In painting Margaret (always known as Peggy) Crewe-Milnes, Marchioness of Crewe, Philpot was matching himself against the family portraits of one of the grandest lineages in the land. Margaret was the second daughter of Archibald Primrose, 5th Earl of Rosebery (1847-1929) and the heiress Hannah de Rothschild (1851-1890), granddaughter of Nathan Mayer Rothschild, founder of the English branch of the Rothschild bank. At the time of her marriage in 1874, Hannah was the wealthiest woman in England; her handsome, brilliant husband the owner of 21,000 acres of Scotland. The family moved between their Scottish seat, the Gothic Revival Dalmeny House, near Edinburgh; The Durdans, near Epsom and the vast, Neo-Renaissance Rothschild mansion, Mentmore in Buckinghamshire. The Roseberys, both keen connoisseurs, added greatly to the art treasures. Lady Rosebery was painted by Lord Leighton and her two young daughters, Lady Sibyl and Lady Margaret Primrose, by John Everett Millais.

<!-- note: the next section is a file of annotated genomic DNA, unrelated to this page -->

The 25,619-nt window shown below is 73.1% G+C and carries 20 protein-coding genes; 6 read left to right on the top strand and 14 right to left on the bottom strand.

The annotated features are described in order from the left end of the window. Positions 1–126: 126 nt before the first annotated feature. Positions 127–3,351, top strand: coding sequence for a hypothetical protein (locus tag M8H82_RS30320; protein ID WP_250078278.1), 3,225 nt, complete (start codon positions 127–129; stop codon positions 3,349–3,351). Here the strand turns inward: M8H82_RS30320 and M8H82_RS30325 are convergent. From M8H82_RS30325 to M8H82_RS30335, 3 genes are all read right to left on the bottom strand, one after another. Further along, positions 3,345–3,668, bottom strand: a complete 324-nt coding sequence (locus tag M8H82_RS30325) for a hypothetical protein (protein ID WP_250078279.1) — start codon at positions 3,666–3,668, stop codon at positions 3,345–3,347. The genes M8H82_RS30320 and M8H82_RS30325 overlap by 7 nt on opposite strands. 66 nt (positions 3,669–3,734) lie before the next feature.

Lord Rosebery was Foreign Secretary in 1886 and Liberal Prime Minister from 1894-5. A keen racing man since his undergraduate years (he was sent down from Cambridge for owning a racehorse), he rivalled his political success in the 1890s by owning the Derby winners of 1894 and 1895, Ladas II and Sir Visto. He won again with Cicero in 1905.  

In 1899 the eighteen-year-old Lady Margaret married her father’s colleague, Robert Crewe-Milnes, Earl of Crewe (1858-1945). Crewe was a widower with three daughters, the eldest of whom was almost the same age as the bride. The magnificent ceremony took place at Westminster Abbey, before six hundred guests, including the Prince of Wales (the future Edward VII). Margaret was attended by ten bridesmaids. As the Boston Evening Transcript reported, ‘The bride’s gown was of richest ivory satin duchesse, embroidered with wreaths, bouquets and diamond primroses and draped with point d’Alençon lace, formerly the property of Queen Marie-Antoinette of France’.